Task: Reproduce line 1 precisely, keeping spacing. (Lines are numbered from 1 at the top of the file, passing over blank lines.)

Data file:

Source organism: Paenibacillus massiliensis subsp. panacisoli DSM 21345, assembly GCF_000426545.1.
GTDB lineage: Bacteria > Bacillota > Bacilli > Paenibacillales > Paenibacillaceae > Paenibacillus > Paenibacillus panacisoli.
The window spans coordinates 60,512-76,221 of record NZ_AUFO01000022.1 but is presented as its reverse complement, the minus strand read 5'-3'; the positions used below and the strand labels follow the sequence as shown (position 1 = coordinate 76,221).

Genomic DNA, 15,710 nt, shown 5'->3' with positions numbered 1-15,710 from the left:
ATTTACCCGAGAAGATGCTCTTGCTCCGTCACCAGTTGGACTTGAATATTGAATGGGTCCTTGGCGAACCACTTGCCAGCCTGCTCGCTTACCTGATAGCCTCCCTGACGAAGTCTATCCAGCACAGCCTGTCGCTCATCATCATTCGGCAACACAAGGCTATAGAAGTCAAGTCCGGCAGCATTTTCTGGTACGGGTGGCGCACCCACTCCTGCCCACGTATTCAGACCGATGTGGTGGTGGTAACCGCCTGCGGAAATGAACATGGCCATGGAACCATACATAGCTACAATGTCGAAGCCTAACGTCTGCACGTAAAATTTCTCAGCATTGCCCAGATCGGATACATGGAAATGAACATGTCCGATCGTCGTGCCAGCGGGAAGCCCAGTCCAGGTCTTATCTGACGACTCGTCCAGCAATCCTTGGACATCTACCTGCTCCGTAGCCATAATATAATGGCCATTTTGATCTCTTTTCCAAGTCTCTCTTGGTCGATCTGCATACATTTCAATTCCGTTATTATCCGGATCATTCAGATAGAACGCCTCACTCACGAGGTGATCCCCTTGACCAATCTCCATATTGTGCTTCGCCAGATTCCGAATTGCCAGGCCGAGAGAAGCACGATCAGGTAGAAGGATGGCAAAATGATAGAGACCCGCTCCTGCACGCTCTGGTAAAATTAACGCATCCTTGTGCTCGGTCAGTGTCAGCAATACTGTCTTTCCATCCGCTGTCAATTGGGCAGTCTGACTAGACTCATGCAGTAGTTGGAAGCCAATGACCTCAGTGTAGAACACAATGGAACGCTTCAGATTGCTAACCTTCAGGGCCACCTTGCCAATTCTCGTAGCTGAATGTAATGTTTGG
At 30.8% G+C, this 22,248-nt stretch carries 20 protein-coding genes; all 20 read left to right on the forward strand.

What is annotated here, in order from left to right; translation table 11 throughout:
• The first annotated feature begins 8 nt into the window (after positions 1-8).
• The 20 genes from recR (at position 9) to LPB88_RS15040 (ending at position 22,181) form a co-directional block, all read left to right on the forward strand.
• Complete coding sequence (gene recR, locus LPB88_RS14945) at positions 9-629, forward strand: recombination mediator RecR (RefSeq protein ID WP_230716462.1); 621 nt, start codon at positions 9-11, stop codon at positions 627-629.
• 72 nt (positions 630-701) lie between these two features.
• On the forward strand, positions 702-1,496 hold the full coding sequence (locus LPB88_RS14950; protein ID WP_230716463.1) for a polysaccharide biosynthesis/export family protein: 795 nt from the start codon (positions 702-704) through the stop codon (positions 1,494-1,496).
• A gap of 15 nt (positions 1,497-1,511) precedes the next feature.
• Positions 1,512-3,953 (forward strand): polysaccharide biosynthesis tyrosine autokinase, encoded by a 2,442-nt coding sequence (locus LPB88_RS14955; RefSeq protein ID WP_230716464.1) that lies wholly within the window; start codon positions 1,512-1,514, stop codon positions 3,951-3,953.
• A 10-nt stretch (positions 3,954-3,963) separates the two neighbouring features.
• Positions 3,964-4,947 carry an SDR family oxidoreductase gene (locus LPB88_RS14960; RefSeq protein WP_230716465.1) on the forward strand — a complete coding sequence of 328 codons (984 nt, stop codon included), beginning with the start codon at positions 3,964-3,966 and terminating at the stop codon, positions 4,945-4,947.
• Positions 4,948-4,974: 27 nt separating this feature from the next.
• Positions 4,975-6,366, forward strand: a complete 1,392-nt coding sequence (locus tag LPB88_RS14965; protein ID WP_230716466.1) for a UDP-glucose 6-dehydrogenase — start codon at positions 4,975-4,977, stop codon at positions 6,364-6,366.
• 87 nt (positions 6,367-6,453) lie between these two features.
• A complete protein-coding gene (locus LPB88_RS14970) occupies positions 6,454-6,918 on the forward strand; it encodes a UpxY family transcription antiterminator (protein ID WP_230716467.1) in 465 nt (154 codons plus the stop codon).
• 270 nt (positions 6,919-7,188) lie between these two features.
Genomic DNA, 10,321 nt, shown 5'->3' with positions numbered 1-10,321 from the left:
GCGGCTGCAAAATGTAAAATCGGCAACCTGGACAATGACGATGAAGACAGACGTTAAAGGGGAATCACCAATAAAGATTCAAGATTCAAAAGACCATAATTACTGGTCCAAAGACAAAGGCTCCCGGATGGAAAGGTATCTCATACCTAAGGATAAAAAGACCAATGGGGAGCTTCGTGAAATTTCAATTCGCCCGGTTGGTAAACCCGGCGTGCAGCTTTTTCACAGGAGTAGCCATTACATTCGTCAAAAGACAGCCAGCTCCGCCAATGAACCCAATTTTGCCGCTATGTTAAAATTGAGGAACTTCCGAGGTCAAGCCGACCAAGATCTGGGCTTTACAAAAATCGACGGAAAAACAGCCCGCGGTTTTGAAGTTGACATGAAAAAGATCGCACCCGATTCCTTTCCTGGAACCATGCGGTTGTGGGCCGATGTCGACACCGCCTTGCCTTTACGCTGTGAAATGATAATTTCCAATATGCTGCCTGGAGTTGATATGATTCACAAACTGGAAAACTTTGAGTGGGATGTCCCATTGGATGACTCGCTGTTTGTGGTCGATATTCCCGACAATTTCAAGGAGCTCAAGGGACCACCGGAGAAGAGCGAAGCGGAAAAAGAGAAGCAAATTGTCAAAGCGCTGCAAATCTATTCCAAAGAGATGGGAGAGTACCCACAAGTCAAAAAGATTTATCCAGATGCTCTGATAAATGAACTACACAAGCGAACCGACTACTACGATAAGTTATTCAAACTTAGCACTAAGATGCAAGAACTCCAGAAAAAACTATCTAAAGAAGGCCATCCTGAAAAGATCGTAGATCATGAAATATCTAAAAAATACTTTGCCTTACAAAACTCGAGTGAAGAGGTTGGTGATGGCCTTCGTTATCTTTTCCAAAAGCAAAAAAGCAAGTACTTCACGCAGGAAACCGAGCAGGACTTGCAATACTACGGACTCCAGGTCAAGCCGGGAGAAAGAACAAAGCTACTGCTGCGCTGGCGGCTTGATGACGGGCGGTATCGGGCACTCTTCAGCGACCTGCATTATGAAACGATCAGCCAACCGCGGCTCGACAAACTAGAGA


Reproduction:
Source organism: Paenibacillus massiliensis subsp. panacisoli DSM 21345, assembly GCF_000426545.1.